Google: 1.3 million Android devices activated every day
Google Chairman Eric Schmidt said that his company now sees approximately 1.3 million Android devices activated per day, up from 1 million in June. Schmidt was speaking at Motorola's press event in New York City yesterday where the Google subsidiary was launching three new Android-based smartphones. Looking back to the end of 2010, Google was activating just 300,000 Android-based devices each day; in May of last year that number rose to 400,000. Of those 1.3 million daily activations, Schmidt said that around 70,000 were for Android tablets, and he put the installed base of Android devices at around 500 million devices.
According to the latest figures, version 4.0.x of Android, code-named "Ice Cream Sandwich" (ICS), now accounts for almost 21% of the total number of Android devices currently in use, an increase of 5 percentage points compared to the same time just one month ago. Although ICS isn't the latest release of Android, it is the one that mobile device manufacturers currently have and it continues to gain ground as they ship new models with it installed and update older phones, such as the Samsung Galaxy S2 and Sony Xperia P.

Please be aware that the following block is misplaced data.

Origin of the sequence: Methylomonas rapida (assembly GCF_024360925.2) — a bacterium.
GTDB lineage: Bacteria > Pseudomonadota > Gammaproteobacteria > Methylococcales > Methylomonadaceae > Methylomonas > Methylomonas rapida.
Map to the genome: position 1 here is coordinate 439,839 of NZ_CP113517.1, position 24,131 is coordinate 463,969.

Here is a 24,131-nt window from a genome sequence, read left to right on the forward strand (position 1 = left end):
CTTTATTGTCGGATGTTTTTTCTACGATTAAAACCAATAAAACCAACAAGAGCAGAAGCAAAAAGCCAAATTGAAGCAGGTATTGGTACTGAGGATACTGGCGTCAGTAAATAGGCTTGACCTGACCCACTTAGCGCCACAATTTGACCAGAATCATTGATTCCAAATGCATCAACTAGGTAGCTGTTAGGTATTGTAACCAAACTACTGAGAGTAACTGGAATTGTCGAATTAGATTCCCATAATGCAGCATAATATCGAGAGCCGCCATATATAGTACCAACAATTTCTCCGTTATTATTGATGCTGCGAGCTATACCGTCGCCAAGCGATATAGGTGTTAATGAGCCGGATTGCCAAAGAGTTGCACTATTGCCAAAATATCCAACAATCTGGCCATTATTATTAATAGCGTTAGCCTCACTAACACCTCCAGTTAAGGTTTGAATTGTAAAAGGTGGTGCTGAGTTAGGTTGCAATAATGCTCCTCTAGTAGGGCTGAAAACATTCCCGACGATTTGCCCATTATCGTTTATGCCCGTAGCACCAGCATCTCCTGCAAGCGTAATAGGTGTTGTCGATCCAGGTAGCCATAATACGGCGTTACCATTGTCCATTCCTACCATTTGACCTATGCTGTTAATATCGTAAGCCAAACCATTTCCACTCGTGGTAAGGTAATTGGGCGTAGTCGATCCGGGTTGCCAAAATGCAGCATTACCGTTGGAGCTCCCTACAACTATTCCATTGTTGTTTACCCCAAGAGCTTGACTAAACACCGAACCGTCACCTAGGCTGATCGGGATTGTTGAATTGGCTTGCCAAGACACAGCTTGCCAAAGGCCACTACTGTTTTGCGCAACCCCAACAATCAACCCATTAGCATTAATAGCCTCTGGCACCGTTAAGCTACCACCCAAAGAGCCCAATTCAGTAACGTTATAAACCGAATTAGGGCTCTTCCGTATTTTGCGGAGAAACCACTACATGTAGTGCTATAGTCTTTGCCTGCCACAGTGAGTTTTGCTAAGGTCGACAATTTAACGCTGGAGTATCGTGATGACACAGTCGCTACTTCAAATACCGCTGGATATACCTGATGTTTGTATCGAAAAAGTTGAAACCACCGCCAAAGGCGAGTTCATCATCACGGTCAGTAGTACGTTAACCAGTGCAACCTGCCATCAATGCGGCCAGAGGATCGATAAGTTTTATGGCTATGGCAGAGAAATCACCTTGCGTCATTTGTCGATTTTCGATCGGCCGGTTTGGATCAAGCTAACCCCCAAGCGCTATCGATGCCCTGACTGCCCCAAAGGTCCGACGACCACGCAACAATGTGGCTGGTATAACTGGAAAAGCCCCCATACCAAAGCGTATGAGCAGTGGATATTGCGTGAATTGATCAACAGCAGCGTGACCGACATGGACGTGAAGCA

Source: Google The most recent version of Android, 4.1.x "Jelly Bean", is available on Google's Galaxy Nexus and Nexus 7 tablet, and a few other devices. Its share increased from 0.8% last month to 1.2% as Google shipped more of those devices; this should increase more rapidly in future as more phone manufacturers receive and deploy 4.1 to their new devices or release updates for existing handsets.
The 2.3.x "Gingerbread" branch continues to be the most popular version of Android with 57.5%, down from 60.6%. As expected, other older versions of Android are also still on the decline: Android 2.2 "Froyo" now accounts for 14% of all devices, compared to 15.5% a month ago, and 2.1 "Eclair" is down to 3.7%. Usage of Android 3.x "Honeycomb", 1.6 (Donut) and 1.5 (Cupcake) came to 2.1%, 0.4% and 0.2% respectively.
- Google plans to ease the Android update problem, a report from The H.